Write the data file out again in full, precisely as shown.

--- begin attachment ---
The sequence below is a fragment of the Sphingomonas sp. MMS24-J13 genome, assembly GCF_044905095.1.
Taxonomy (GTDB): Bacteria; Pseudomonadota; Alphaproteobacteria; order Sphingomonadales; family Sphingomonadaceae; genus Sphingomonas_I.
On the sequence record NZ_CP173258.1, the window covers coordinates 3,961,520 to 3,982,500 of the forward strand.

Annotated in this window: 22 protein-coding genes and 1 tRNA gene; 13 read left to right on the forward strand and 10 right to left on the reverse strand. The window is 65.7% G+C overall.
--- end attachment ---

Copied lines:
The sequence below is a fragment of the Sphingomonas sp. MMS24-J13 genome, assembly GCF_044905095.1.
Taxonomy (GTDB): Bacteria; Pseudomonadota; Alphaproteobacteria; order Sphingomonadales; family Sphingomonadaceae; genus Sphingomonas_I.
On the sequence record NZ_CP173258.1, the window covers coordinates 3,961,520 to 3,982,500 of the forward strand.

Annotated in this window: 22 protein-coding genes and 1 tRNA gene; 13 read left to right on the forward strand and 10 right to left on the reverse strand. The window is 65.7% G+C overall.